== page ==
A year ago I would not have expected to be standing in front of a masked uniformed soldier while he mixed a vial containing some of my saliva.
But this is 2021, and rapid coronavirus testing for people without symptoms is set to become a normal part of life in Oldham.
The council and British army have teamed up to roll out four new testing sites which will offer lateral flow tests to residents who cannot work from home, similar to the mass testing programme which began in Liverpool in November.
Whether you’re a delivery driver, supermarket worker, builder or nursery assistant you’ll be able to turn up without needing to book and take a test which can return a result in just 30 minutes.
The sites, which opened on Monday this week, are spread geographically across the borough at Shaw Lifelong Learning Centre, Failsworth Town Hall, Oldham Community Leisure centre, and Uppermill Civic Hall.
Oldham town centre was quiet when I got off the tram at Union Street to visit the OCL centre on Rochdale Road on Thursday afternoon.
Signs around the building directed me in through a door which led directly into the main sports hall, normally used for activities such as badminton, workouts, and even line dancing.
As a journalist, a job which is designated as a key worker role by the government and cannot solely be done from home, I took the opportunity to have a test myself.
Peter Pawson, who leads the rapid testing programme for Oldham council, tells me that the aim is to have people taking a test at least every seven days.
“If because of your job you need to leave your home, and you need to be interacting with the public or you need to be in a shared workplace, we want you to be getting a test once a week,” he says.
“What that does is detect people who don’t know they have the virus. And by doing that we break the chain of transmission.
“We’ve seen an uptake in people who want to stay safe, want to be able to come here, check they don’t have a virus and make sure they’re not potentially spreading that to their workmates or friends or family.”
They have already written to more than 5,000 businesses in the borough with details of the sites and encouraging them to get their staff to access the rapid tests.
And so far he explains they are doing around 500 tests each day across the four different locations.
There is certainly the capacity for it. When I arrive at the leisure centre, mask on, I can see a long row of booths spanning the width of the sports hall, each set up with their own testing station.
I’m greeted by a member of Oldham council staff who gets me to sanitise my hands, then takes my temperature with an infrared thermometer.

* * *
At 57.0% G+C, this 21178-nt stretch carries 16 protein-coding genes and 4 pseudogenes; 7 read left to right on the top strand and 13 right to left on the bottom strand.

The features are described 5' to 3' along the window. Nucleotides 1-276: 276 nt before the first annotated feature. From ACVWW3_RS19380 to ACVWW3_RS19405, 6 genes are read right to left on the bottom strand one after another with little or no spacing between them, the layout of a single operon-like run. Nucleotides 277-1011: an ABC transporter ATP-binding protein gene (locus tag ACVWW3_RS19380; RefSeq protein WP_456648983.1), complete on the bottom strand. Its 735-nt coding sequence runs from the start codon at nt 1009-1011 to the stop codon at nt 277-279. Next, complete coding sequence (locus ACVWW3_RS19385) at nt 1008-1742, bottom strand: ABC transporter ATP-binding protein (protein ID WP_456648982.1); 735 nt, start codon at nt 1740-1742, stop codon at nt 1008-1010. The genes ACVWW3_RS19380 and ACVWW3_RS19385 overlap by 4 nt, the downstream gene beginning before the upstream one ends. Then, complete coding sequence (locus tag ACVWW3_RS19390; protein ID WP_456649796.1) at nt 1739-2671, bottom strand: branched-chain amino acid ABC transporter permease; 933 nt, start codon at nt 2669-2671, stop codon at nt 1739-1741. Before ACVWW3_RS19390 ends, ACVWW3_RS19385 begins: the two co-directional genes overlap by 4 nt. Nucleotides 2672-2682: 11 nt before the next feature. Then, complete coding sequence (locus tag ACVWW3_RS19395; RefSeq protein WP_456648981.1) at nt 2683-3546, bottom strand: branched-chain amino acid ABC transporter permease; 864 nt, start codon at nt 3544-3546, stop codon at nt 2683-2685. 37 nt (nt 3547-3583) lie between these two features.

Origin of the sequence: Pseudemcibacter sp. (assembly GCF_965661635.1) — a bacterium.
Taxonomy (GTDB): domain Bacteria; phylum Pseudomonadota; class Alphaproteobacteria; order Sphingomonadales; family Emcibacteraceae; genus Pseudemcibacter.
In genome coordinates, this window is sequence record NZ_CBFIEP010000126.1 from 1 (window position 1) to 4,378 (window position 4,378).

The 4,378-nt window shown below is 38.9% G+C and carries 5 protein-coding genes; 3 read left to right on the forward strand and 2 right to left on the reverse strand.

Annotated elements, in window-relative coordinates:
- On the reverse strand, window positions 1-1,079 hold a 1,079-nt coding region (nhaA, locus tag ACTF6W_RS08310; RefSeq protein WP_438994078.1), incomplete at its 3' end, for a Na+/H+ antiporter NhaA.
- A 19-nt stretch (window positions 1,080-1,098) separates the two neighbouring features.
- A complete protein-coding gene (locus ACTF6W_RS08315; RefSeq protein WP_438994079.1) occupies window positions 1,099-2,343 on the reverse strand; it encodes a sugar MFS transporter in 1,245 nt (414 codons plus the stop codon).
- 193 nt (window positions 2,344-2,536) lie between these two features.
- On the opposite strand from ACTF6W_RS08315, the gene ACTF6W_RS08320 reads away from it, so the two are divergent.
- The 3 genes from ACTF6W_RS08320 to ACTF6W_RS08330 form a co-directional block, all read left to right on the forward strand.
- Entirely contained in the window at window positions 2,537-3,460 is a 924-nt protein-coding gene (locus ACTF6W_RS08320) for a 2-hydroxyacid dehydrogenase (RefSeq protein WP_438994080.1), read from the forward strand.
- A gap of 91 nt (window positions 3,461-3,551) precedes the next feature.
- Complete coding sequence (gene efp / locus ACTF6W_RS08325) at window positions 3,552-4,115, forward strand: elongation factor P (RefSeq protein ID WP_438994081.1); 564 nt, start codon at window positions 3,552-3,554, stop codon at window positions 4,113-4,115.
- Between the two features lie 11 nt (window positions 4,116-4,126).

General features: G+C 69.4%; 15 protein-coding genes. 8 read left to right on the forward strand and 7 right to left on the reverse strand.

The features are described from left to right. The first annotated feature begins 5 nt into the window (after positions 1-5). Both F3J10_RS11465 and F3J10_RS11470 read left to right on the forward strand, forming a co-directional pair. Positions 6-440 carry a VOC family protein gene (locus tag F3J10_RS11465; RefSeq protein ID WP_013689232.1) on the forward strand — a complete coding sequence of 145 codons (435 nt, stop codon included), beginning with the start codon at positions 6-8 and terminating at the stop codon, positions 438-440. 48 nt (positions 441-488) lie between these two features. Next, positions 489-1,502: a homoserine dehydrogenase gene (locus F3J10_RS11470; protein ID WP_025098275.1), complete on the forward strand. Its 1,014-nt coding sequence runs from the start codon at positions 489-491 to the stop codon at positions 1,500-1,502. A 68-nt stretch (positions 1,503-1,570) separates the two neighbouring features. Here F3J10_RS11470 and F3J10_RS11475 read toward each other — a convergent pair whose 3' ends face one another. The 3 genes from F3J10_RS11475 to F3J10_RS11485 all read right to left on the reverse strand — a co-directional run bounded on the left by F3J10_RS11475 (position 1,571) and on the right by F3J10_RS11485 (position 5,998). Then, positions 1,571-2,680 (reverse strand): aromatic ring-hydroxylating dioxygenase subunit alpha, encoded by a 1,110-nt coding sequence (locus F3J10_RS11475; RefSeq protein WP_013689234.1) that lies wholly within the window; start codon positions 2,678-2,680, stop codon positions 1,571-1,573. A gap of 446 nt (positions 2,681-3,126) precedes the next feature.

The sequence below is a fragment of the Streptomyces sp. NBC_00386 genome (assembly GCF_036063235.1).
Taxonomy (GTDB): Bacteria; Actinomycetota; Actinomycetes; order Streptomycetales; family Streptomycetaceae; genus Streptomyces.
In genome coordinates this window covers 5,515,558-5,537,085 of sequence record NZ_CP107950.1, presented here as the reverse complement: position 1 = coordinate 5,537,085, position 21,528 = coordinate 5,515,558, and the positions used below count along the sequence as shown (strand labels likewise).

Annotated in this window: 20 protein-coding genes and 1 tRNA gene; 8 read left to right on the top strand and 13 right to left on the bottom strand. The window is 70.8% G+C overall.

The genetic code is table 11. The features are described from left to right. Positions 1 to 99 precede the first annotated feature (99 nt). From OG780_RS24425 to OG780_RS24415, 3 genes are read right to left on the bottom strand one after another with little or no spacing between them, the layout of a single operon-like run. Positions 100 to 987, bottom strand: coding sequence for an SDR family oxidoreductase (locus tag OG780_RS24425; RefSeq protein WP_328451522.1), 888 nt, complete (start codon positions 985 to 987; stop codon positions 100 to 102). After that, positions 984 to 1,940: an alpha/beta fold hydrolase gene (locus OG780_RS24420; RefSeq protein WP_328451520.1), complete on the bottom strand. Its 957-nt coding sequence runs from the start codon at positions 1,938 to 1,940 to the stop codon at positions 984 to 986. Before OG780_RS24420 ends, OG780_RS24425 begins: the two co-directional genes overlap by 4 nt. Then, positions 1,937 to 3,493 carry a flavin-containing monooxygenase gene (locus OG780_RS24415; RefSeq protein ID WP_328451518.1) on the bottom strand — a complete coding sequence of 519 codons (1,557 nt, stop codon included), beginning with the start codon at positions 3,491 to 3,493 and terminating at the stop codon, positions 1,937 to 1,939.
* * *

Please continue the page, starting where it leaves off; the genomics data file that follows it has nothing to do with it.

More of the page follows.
My temperature is normal and I’m allowed to proceed to a desk, where two soldiers sit behind a perspex screen.
I give my name, date of birth and phone number to one who enters the details into the government website via a tablet.
He explains I should get my result within the hour, and gives me a phone number on my registration card to ring if it doesn’t arrive in that time.
I’m also handed an information card on lateral flow tests which states that ‘the test can sometimes miss a positive case so you could still have the virus’.
Bosses stress that under the right conditions, the lateral flow tests are a useful tool in detecting the most highly infectious, symptomless cases.
But people are urged to continue to maintain social distancing, hand washing and following other coronavirus guidance even if they get a negative result.
Corporal Andrew Hedges is one of the soldiers who has been drafted in to process the lateral flow tests at the Oldham site.
He explains that in the rare case of a ‘void’ result, someone would normally be contacted and asked to retake the test.
“We have really good results where we’ve been working here, we’ve only had one void and it works really well, especially if you do it well to a high standard,” the 26-year-old says.
“I do have a medical background which does help but I haven’t done anything with the army like this so this is a new thing for me.
“But it’s good to do something new, and we’re all loving it, helping out the community and getting hands on.”
Next I’m directed into a booth where a soldier wearing full PPE - mask, gloves, visor and gown - gets me to sanitise my hands again, then hands me a swab and explains I need to rub it on each tonsil for around ten seconds, and then the same again up each nostril.
They have installed mirrors on the side of the booths to help locate these elusive tonsils, and avoid touching your tongue.
Having taken a PCR (symptomatic) test before, which gets processed in a laboratory, it isn’t my first rodeo but the test is still slightly uncomfortable and leaves my eyes watering and wanting to sneeze.
I hand the swab back to the soldier, who immediately mixes it in a vial containing a liquid for around ten second before discarding it.
He gives me a handful of antibacterial wipes to clean my side of the table while he does the same on his end and then I sanitise my hands a final time, and get directed towards a different exit.
The whole process takes around three minutes to complete and aside from a bit of mild discomfort (although they do have a sick bowl ready, just in case) was quick and painless.
While the work of the army has been vital in getting these testing centres set up, in the near future chiefs want to move to a model where they can operate them on their own, staffed by local residents
Asked to rate the work of the soldiers, Mr Pawson says they ‘couldn’t ask for more’.
“They’ve been really good. The army is going to support us at least for the next six weeks but what we want to do is transition it to a locally supported operating model,” he adds.
“In this we want employment opportunities for Oldham residents, those roles we’re recruiting for very soon.”
As I’m waiting for my tram I get a text from the NHS with my test result, and I’m relieved to see it’s negative.